How I Influenced My Defiant Cat

The Most Effective Way To Change Unwanted Behavior

I love my dog. He comes when I call him, he feels guilty when he pees inside the house before I even know that he has, and his entire happiness revolves around my presence. My cat, on the other hand, was always more of the defiant variety.

When I first got her as a kitten, I had a fear of animals and she was shy, so I figured it was perfect, we’d both learn to not be scared of each other together. She was good and sweet for a while, but once we were used to each other, that’s when the trouble started — she became vindictive and feisty and would frequently eliminate outside of her litter box. 

At first I thought it was because I had stopped feeding her wet food, which was supposed to be a treat, not an everyday thing. So I dug my heels into the ground and decided she was just going to have to get used to it, after all, she’s a cat, she doesn’t get to be picky when I’m the one paying for the food. Of course, her retaliation continued, so I started keeping her in my walk-in closet when I had to leave.

One day, my friend suggested that maybe she has a bladder infection. I can still remember the overwhelming guilt I felt in that moment at the thought that I had been unfair to an innocent cat because of my assumption. So I took her to the vet and had her checked out. There was no infection, and just like that, all of my frustration was back.

I thought about taking her to the shelter so many times, but about a year and a half in, I ended up giving her to my parents instead. They had a big house with no other pets, and I figured the fresh start somewhere else will take care of the problem, and it did for a while, until it didn’t. At some point after my first visit back since the hand off, she started peeing outside the litter box at their house too. I felt bad, but she was their cat now.

Then, about 6 years later, due to some life circumstances, I had to take her in again. I tried to come up with all sorts of other solutions for my parents, especially now that I had a dog, and I knew she was not going to like that, but they already loved her by then and didn’t want to let her go to another family.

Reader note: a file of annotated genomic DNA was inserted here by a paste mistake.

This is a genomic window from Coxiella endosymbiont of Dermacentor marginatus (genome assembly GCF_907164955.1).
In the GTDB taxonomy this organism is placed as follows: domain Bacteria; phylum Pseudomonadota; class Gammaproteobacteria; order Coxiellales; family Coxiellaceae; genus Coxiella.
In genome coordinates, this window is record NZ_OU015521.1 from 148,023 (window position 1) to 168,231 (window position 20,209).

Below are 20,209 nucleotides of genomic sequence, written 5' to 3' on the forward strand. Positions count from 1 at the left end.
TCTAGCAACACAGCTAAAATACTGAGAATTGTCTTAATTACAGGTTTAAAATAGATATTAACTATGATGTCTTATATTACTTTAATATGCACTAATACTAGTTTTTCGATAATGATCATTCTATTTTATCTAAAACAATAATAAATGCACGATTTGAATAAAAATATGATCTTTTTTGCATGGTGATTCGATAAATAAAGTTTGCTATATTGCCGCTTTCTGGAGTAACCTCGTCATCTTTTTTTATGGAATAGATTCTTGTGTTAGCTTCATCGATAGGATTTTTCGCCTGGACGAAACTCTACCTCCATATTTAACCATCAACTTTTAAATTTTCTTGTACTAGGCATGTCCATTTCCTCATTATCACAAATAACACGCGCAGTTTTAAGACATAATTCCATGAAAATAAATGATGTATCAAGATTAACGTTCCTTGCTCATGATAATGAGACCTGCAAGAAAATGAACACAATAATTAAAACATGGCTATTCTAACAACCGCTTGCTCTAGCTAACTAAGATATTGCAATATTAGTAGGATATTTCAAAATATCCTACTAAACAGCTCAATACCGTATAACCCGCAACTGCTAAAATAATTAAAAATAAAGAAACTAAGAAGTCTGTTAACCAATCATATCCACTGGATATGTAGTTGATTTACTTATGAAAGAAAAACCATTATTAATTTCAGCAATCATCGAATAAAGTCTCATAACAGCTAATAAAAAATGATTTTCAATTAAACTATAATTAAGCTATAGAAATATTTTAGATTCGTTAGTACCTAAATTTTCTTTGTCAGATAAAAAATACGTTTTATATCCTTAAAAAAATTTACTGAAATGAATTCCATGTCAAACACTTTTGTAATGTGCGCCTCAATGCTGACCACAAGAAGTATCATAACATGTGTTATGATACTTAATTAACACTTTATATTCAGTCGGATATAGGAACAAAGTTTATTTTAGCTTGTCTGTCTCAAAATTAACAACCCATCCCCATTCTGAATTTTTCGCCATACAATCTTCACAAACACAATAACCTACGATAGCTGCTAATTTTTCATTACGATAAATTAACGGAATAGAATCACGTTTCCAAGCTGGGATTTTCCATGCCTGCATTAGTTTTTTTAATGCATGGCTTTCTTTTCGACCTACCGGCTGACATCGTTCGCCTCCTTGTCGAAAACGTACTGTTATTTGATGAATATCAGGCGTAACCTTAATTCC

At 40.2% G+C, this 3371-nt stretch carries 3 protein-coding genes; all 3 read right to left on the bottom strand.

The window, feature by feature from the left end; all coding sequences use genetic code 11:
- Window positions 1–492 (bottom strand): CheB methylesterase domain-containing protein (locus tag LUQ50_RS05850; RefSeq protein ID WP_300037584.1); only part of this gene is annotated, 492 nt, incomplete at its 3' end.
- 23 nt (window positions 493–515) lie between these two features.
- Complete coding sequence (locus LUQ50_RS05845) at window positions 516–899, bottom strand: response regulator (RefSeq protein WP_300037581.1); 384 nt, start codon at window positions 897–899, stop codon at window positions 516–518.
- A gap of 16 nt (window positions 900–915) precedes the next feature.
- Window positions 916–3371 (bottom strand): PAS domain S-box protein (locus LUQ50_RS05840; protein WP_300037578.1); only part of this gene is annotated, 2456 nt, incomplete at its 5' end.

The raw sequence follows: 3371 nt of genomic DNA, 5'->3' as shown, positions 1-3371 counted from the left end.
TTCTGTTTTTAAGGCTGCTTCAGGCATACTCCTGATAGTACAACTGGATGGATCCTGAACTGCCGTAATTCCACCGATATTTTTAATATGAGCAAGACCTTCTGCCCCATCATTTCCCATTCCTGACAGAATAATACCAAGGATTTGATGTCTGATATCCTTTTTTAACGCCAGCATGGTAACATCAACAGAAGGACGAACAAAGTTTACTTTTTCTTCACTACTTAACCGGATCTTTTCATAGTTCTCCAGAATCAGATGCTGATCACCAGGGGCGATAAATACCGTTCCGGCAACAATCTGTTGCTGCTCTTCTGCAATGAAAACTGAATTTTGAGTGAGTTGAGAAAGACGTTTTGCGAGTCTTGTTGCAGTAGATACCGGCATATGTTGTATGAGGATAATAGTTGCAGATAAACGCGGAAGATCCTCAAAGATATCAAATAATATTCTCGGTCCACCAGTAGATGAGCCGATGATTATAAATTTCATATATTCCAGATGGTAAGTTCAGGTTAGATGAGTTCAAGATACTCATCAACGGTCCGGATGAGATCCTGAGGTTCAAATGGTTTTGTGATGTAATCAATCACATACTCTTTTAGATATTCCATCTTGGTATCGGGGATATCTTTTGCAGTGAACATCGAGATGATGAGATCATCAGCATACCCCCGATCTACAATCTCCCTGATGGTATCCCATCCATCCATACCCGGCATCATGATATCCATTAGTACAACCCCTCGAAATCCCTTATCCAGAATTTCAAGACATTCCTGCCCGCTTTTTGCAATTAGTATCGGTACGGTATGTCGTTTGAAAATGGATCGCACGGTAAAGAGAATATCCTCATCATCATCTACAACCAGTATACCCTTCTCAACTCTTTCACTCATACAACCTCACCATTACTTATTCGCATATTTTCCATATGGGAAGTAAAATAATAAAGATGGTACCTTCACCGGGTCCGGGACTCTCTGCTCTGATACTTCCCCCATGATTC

So, I accepted it, but decided that I would try something different this time, a game plan to entice her not to pee anywhere besides her box. I decided that, unlike the entire time I had known her, I would bow down to her and give her the princess treatment. This meant that I would not keep holding her if she complained, or chase her into a corner so I could catch her, or anything else she didn’t want me to do. I’d even yell at my dog if I caught them bickering, even if she was the one that started it. So, that’s what I did, and it has now been over 2 years that she’s been with me and has never eliminated anywhere but the litter box. Can you imagine, an animal with a habitual behavior for most of its life, suddenly stopping and never doing it again?

Besides the peeing issue, she has also turned out to be a really affectionate cat, and not just with me, but also with my dog. This is something I had forcibly demanded of her before but never received. Now, she comes to me all on her own, follows me around the house and loves having our girl time. 

My dog may be easy to love, but my cat is the one that taught me what it means to love. There are no demands of ownership or objectifying in love, just appreciation and respect. It is a servitude, with at most the hopes of a return, but without the expectations, which certainly makes it very challenging. If you serve love, especially to something as innocent as a cat or a child, no matter how defiant they may be, eventually they will realize that to be cruel to someone that is only being kind to you is to be cruel to your own self, and that is when their behavior will change.

Want help in changing your child's behavior? We offer parent/child life coaching. Let us facilitate. Schedule a free 20 min call with us to learn more, we want to help!

Ava Sharma

Founder, Academian Nut

A Note from Ms. Ava:

Hi there,

Ava here, and I’m on a mission to help parents resolve conflicts with their teens and pre-teens in ways that will ensure long lasting and meaningful parent-child relationships.  With over a decade of experience educating and life coaching kids and parents, I have seen major academic, self esteem, and relationship transformations take place in incredibly short periods of time. I believe that figuring out the best way to resolve a parent-child conflict requires getting the full picture, which is what I try to offer in my advice - perspective.  So, if you’re going through a rough patch with your kiddo, send me your question and I’ll let you know my thoughts.


Take care!

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